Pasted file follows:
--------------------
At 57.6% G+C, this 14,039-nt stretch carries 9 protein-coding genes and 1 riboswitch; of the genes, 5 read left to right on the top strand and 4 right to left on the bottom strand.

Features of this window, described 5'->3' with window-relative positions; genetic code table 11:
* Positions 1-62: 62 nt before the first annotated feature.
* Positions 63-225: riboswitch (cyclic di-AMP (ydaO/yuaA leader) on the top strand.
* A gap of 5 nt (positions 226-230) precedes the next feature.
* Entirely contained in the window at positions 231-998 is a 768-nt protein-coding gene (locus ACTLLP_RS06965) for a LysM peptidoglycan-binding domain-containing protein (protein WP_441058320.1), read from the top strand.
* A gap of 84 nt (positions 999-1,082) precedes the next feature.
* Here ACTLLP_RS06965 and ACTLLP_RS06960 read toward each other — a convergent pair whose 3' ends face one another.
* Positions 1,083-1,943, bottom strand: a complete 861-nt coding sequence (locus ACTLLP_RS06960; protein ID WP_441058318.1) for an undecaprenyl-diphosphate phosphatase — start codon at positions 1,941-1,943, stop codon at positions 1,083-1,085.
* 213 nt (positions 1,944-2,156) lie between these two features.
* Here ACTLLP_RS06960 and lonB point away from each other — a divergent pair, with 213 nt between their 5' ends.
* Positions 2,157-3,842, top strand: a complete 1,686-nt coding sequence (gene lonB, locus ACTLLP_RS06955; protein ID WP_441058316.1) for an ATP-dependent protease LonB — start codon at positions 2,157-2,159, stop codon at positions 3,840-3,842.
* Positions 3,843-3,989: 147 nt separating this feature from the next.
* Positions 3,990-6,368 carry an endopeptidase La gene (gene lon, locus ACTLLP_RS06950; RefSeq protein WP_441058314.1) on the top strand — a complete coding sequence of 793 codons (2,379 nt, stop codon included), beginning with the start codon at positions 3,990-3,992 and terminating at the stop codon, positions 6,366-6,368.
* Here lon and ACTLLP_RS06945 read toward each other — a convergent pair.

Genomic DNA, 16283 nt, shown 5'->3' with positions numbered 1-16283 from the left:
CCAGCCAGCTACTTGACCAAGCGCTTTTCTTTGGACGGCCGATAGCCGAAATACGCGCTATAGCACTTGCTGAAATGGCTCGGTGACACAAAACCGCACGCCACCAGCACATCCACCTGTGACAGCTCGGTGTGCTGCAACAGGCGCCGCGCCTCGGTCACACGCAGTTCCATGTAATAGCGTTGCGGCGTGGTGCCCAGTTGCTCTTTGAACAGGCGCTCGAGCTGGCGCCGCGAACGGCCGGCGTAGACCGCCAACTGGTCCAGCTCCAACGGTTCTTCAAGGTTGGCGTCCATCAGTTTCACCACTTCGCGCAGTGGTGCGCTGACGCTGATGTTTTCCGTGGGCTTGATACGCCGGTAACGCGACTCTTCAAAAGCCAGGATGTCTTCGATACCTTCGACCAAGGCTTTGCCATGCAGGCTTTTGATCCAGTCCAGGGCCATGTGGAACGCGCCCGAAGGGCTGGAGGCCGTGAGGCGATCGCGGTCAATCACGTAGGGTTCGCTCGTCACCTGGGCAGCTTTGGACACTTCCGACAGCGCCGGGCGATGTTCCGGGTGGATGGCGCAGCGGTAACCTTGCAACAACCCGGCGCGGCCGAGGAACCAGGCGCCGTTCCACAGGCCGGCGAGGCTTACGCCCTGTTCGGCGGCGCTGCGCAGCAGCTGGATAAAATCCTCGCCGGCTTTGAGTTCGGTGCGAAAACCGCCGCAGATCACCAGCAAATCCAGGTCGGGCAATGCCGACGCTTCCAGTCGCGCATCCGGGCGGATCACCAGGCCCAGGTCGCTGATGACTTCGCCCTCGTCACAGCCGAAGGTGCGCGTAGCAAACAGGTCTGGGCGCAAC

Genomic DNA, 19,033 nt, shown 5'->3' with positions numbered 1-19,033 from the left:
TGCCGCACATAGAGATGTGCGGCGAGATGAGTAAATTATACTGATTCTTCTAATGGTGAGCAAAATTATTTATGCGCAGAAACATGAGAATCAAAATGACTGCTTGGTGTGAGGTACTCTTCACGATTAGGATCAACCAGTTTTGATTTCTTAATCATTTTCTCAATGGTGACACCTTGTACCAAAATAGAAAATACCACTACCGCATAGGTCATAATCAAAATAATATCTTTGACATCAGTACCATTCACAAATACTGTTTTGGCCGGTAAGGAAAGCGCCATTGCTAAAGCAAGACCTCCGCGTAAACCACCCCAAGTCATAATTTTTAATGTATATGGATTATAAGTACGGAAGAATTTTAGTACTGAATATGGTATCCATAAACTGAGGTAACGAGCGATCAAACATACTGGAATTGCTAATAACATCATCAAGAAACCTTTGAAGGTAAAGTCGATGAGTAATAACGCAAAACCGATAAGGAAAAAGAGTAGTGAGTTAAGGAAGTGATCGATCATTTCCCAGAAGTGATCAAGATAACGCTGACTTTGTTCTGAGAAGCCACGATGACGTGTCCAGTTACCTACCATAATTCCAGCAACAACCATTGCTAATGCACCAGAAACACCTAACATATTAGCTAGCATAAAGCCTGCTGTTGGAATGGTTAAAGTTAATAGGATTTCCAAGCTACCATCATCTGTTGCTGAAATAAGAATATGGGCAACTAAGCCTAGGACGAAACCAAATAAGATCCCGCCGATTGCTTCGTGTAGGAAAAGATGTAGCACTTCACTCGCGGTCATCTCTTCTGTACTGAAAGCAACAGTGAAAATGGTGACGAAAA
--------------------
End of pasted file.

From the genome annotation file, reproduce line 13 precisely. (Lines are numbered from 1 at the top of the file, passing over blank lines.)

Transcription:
* Positions 3,843-3,989: 147 nt separating this feature from the next.